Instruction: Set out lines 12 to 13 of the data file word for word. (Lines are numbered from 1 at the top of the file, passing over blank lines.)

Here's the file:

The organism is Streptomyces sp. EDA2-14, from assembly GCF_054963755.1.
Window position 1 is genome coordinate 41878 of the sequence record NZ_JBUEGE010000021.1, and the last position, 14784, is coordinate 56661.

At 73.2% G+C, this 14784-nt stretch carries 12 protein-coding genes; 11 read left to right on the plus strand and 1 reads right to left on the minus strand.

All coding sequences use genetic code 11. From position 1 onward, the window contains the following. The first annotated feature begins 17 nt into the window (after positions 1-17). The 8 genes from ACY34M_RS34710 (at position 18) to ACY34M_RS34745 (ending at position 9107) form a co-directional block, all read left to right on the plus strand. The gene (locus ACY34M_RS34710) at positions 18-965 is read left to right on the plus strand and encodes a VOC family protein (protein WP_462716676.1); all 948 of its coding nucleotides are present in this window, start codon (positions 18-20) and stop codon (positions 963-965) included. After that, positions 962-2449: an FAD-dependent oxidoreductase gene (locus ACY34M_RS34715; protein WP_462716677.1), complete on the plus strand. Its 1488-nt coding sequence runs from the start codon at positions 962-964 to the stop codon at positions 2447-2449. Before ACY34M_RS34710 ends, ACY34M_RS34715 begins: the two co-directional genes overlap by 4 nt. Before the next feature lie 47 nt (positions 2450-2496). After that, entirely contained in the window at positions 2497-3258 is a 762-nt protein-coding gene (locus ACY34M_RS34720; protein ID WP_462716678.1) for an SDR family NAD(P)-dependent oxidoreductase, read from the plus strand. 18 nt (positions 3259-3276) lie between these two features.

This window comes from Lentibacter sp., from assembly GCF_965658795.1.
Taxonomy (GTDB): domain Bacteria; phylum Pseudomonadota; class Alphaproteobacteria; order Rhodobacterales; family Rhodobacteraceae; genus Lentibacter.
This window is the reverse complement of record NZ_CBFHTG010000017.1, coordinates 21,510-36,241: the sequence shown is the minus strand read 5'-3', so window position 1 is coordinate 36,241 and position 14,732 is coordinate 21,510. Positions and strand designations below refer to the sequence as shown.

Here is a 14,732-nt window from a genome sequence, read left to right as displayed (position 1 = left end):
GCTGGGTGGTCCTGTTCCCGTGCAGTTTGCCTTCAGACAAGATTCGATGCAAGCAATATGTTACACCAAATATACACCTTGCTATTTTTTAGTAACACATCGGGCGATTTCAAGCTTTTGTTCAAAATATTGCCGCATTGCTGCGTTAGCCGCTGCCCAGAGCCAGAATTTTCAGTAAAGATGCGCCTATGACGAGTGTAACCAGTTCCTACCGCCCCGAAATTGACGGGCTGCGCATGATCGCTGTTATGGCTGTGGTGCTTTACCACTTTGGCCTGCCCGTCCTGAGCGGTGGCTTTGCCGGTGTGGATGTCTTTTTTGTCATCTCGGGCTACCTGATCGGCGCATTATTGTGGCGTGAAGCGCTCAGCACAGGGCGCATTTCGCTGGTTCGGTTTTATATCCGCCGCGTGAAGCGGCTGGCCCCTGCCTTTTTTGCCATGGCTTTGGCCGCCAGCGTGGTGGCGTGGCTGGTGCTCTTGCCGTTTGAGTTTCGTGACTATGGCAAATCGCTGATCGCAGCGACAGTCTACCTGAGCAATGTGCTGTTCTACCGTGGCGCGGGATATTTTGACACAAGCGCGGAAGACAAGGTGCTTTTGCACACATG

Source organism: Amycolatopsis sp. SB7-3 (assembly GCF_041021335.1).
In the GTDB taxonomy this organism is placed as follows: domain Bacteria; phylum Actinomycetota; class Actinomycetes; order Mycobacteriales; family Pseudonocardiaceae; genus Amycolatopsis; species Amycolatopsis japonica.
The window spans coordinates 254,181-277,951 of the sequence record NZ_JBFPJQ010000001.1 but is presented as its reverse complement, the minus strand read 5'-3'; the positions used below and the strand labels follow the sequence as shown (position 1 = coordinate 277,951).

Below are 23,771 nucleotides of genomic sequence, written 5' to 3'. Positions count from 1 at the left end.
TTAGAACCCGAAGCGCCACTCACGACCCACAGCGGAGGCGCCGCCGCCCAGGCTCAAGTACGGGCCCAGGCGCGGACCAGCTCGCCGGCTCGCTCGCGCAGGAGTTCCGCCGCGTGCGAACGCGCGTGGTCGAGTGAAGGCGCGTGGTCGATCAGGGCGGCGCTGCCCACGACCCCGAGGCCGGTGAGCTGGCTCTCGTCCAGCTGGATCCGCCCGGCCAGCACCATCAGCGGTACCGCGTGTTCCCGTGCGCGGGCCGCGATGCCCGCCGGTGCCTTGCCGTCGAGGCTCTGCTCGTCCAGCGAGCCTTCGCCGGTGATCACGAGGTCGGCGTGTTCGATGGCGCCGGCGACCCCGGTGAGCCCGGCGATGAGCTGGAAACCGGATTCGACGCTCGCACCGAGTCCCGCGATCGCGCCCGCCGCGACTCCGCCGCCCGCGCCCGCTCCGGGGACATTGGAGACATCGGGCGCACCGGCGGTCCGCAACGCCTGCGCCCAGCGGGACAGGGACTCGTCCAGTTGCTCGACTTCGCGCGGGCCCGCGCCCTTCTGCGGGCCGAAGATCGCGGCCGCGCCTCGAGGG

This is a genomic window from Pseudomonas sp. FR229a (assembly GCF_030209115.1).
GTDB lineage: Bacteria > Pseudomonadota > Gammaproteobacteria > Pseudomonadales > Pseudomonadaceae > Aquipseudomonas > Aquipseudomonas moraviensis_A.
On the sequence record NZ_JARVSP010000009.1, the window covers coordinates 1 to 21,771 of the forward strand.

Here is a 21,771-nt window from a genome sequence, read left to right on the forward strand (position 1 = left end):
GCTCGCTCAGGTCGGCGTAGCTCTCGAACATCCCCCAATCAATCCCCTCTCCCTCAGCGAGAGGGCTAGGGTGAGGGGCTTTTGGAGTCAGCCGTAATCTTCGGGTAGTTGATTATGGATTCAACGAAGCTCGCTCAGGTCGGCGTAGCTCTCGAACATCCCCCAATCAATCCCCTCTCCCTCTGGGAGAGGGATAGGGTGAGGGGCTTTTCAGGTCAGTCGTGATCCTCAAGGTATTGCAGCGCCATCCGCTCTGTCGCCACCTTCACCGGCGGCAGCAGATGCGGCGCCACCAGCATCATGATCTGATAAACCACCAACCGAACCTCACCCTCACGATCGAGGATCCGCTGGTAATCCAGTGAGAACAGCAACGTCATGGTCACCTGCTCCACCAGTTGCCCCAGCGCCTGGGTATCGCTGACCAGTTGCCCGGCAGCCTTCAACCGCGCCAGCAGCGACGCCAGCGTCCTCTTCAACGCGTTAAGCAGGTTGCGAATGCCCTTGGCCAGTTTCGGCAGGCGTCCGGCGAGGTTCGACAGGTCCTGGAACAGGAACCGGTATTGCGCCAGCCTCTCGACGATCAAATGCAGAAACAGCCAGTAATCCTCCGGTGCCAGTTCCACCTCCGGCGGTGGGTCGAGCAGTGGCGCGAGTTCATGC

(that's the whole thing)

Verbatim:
The window spans coordinates 254,181-277,951 of the sequence record NZ_JBFPJQ010000001.1 but is presented as its reverse complement, the minus strand read 5'-3'; the positions used below and the strand labels follow the sequence as shown (position 1 = coordinate 277,951).

Below are 23,771 nucleotides of genomic sequence, written 5' to 3'. Positions count from 1 at the left end.